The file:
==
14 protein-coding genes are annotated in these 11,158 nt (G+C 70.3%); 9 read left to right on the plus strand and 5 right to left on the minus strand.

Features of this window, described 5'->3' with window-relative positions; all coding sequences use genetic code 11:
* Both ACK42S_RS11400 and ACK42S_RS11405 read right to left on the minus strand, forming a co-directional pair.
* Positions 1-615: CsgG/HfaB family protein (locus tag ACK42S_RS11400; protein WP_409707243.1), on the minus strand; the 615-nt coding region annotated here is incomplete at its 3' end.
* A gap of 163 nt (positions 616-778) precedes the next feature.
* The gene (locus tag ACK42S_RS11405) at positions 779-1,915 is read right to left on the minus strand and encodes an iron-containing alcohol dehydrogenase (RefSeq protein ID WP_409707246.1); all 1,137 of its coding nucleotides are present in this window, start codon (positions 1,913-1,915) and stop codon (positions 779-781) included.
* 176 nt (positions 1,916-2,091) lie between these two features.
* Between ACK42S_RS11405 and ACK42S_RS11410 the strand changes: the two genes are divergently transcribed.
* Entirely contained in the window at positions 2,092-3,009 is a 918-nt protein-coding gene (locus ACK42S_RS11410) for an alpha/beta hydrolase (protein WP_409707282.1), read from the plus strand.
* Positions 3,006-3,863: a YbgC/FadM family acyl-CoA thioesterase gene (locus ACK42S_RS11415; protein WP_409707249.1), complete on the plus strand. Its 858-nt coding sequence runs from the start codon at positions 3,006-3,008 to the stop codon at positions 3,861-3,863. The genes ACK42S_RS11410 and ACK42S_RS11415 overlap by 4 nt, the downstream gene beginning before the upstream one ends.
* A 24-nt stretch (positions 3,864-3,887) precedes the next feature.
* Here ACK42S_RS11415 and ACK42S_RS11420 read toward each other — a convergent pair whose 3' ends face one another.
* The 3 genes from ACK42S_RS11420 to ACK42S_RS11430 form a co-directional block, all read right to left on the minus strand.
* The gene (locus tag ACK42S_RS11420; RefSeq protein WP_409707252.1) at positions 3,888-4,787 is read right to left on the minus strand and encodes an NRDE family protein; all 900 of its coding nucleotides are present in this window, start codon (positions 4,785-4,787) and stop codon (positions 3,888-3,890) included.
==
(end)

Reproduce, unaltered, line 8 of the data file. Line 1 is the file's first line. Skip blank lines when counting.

* Between ACK42S_RS11405 and ACK42S_RS11410 the strand changes: the two genes are divergently transcribed.